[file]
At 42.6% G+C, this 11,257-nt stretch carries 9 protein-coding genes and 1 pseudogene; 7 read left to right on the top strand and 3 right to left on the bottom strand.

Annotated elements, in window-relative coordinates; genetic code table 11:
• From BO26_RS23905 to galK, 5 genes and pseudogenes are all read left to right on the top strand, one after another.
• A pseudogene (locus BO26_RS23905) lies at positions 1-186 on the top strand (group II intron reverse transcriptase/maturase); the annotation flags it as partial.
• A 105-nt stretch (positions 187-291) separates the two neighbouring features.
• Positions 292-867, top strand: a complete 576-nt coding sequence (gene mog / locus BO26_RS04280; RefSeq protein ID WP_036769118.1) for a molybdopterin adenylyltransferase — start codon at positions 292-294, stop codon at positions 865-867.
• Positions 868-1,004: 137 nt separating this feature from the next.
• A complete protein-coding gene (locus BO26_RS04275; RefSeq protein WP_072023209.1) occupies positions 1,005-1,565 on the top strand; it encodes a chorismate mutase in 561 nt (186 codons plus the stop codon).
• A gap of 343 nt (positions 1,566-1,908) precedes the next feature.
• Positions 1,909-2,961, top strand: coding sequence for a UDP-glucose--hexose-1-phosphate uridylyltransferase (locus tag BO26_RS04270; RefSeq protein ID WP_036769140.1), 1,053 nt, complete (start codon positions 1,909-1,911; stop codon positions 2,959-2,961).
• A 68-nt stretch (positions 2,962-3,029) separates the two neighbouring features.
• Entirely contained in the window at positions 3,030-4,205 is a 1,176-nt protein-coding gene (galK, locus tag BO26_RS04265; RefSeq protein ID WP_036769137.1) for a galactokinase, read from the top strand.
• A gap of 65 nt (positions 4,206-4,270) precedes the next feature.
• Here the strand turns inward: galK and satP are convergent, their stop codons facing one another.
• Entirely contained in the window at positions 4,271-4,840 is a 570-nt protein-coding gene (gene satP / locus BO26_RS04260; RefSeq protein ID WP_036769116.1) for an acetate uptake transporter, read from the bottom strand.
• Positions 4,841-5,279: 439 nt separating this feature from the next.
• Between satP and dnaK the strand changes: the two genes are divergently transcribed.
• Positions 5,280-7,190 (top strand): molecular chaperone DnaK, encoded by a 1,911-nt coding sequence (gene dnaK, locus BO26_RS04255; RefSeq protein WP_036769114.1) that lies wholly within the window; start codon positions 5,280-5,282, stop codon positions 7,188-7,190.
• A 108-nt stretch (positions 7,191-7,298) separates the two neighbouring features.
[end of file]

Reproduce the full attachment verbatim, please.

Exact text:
At 42.6% G+C, this 11,257-nt stretch carries 9 protein-coding genes and 1 pseudogene; 7 read left to right on the top strand and 3 right to left on the bottom strand.

Annotated elements, in window-relative coordinates; genetic code table 11:
• From BO26_RS23905 to galK, 5 genes and pseudogenes are all read left to right on the top strand, one after another.
• A pseudogene (locus BO26_RS23905) lies at positions 1-186 on the top strand (group II intron reverse transcriptase/maturase); the annotation flags it as partial.
• A 105-nt stretch (positions 187-291) separates the two neighbouring features.
• Positions 292-867, top strand: a complete 576-nt coding sequence (gene mog / locus BO26_RS04280; RefSeq protein ID WP_036769118.1) for a molybdopterin adenylyltransferase — start codon at positions 292-294, stop codon at positions 865-867.
• Positions 868-1,004: 137 nt separating this feature from the next.
• A complete protein-coding gene (locus BO26_RS04275; RefSeq protein WP_072023209.1) occupies positions 1,005-1,565 on the top strand; it encodes a chorismate mutase in 561 nt (186 codons plus the stop codon).
• A gap of 343 nt (positions 1,566-1,908) precedes the next feature.
• Positions 1,909-2,961, top strand: coding sequence for a UDP-glucose--hexose-1-phosphate uridylyltransferase (locus tag BO26_RS04270; RefSeq protein ID WP_036769140.1), 1,053 nt, complete (start codon positions 1,909-1,911; stop codon positions 2,959-2,961).
• A 68-nt stretch (positions 2,962-3,029) separates the two neighbouring features.
• Entirely contained in the window at positions 3,030-4,205 is a 1,176-nt protein-coding gene (galK, locus tag BO26_RS04265; RefSeq protein ID WP_036769137.1) for a galactokinase, read from the top strand.
• A gap of 65 nt (positions 4,206-4,270) precedes the next feature.
• Here the strand turns inward: galK and satP are convergent, their stop codons facing one another.
• Entirely contained in the window at positions 4,271-4,840 is a 570-nt protein-coding gene (gene satP / locus BO26_RS04260; RefSeq protein ID WP_036769116.1) for an acetate uptake transporter, read from the bottom strand.
• Positions 4,841-5,279: 439 nt separating this feature from the next.
• Between satP and dnaK the strand changes: the two genes are divergently transcribed.
• Positions 5,280-7,190 (top strand): molecular chaperone DnaK, encoded by a 1,911-nt coding sequence (gene dnaK, locus BO26_RS04255; RefSeq protein WP_036769114.1) that lies wholly within the window; start codon positions 5,280-5,282, stop codon positions 7,188-7,190.
• A 108-nt stretch (positions 7,191-7,298) separates the two neighbouring features.